During the hydroxyl addition the temperature is preferably held between 25 and 35 C. until all of the hydroxy acrylate has been added. The temperature may then be raised to as high as 80 C. for up to about 30 minutes in the final step until the NCO value is below 1.0. The temperature range for holding the final reaction is preferably between about 50-80 C., but not above 80 C. since side reactions can occur.

Broadly, the present invention contemplates using any low molecular weight organic compounds which contain a plurality of mercapto groups as the source of the sulfur for the radiation curable compounds. For instance, aliphatic dithiols such as 1,2-ethanedithiol or the homologs thereof can be used. Although the higher molecular weight (over about 1200) polymercapto compounds can be used, the resulting curable compositions have high viscosities which makes them undesirable for many applications.

The curable compositions of this invention are preferably based on polymercapto esters generally produced by reacting lower alkyl mercapto acids of the formula HS--R-COOH, wherein R may contain up to about 6 carbon atoms, with a low molecular weight polyol. Suitable polyols include trimethylol ethane, trimethylol propane, glycerine, pentaerythritol, and the like. Suitable mercapto esters include: trimethylolpropane tris(thioglycolate); trimethylolpropane tris(mercaptopropionate); pentaerythritol tetrakis(thioglycolate); pentaerythritol tetrakis(mercaptopropionate); and the like. Mixtures of these and similar mercapto compounds also may be used. These mercapto esters generally have the following formula:

R 4 n)C-(CHzO-( 3RisH)n wherein R is a lower alkyl radical having up to 8 carbon atoms such as H, CH C H C H or the like, and R is a lower alkylene radical of up to 8 carbon atoms such as CH, (CH )n, C H or the like and nl=2, 3, or 4. Although mono-mercapto esters can be reacted, the products are not true polymers.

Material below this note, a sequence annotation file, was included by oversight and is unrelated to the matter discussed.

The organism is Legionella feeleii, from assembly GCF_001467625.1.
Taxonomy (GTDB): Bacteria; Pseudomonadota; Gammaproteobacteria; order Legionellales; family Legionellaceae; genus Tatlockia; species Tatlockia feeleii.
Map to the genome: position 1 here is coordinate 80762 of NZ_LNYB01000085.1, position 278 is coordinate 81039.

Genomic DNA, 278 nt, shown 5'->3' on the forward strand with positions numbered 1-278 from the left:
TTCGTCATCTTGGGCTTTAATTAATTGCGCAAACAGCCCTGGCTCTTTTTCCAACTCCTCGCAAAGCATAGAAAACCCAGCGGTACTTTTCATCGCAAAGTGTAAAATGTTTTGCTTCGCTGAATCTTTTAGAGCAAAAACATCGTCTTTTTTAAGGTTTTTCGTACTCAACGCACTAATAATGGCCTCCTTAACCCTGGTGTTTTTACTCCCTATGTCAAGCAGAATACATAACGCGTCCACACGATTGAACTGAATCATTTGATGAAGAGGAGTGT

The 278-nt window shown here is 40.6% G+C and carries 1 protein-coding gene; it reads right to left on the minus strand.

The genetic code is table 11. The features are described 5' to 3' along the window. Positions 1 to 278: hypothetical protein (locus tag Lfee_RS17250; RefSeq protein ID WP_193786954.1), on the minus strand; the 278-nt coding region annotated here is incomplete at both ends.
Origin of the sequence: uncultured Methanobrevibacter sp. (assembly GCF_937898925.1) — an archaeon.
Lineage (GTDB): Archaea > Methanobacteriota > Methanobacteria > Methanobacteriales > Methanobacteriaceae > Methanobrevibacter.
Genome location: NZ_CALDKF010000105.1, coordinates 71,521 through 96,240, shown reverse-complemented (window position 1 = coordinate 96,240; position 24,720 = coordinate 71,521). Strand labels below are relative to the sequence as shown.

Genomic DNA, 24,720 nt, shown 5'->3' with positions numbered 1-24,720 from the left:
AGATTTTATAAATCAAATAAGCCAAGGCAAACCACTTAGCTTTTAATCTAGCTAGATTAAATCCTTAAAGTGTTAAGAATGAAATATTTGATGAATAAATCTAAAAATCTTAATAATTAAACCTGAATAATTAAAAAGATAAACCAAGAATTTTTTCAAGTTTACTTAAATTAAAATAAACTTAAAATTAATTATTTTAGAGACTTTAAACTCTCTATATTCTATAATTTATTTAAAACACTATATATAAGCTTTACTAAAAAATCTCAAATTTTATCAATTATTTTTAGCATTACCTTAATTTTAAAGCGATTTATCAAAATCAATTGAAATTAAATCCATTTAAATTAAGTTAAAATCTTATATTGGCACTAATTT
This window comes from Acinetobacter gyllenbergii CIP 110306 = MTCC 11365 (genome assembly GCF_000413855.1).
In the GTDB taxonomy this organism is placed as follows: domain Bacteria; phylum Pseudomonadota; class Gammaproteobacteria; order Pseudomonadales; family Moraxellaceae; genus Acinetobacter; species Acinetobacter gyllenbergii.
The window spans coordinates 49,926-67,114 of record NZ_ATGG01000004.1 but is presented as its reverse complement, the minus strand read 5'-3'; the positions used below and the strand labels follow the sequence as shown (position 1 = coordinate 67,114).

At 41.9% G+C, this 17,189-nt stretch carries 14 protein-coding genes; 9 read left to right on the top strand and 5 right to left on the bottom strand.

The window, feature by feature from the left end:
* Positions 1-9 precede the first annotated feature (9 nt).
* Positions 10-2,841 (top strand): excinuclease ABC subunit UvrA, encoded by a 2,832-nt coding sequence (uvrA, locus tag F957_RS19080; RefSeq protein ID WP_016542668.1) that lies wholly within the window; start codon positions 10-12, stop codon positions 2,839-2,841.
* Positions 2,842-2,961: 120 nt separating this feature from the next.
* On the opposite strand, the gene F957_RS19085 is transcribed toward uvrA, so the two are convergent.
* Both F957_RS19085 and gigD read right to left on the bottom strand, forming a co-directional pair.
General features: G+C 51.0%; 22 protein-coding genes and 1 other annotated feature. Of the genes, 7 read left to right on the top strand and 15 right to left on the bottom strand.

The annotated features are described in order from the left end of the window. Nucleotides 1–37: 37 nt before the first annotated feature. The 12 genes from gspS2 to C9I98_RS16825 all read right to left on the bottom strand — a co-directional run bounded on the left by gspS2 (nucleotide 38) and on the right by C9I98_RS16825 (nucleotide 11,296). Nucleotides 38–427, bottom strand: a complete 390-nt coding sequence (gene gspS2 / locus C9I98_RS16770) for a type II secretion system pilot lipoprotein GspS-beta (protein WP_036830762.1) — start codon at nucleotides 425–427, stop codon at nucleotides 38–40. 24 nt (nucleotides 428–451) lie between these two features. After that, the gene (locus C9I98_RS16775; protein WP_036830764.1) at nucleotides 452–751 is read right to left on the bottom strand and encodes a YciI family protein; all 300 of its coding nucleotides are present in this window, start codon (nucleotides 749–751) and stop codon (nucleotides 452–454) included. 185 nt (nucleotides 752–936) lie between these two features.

The polythiourethane intermediates of this invention may be prepared by reacting an appropriate mercapto compound with an excess of a polyisocyanate of the type shown structurally below:

wherein R may be aromatic, aliphatic or cycloaliphatic such as phenyl, tolyl, naphthyl, polymethylene, etc. Representative isocyanates which may be used include:

2,4-toluene diisocyanate 2,6-toluene diisocyanate naphthalene diisocyanate methaxylene diisocyanate diphenyl methane diisocyanate cumene 2,4-diisocyanate 4-methoXy-1,3-phenylene diisocyanate 4-chloro-1,3-phenylene diisocyanate 2,4'-diisocyanato diphenyl ether 5,6-dimethyl-1,3-phenylene diisocyanate 4,4'-diisocyanato diphenyl ether benzidine diisocyanate 4,4-diisocyanato dibenzyl 2,4-diisocyanatostilbene 3,3-dimethyl-4,4'-diisocyanato phenyl methane 1,4-anthracene diisocyanate 2,5-fluorene diisocyanate 2,6-diisocyanato benzfuran amyl benzene-2,4-diisocyanate hexyl benzene-2,4-diisocyanate polymethylene diisocyanates, such as tetramethylene diisocyanate, pentamethylene diisocyanate, hexamethylene diisocyanate 4 cycloalkylene diisocyanates, such as cyclohexylene-1,4-diisocyanate hetero chain diisocyanates, such as lysine diisocyanate In addition to the simple diisocyanates described above, and mixtures thereof, polyisocyanates having a functionality of 3 or more may also be used. Such polyisocyanates may be produced, for instance, by reacting a diisocyanate such as toluene diisocyanate with a polyol such as trimethylol propane. The resulting intermediate has free isocyanate groups which are subsequently reacted with a hydroxyfunctional acrylate compound of the following structural formula: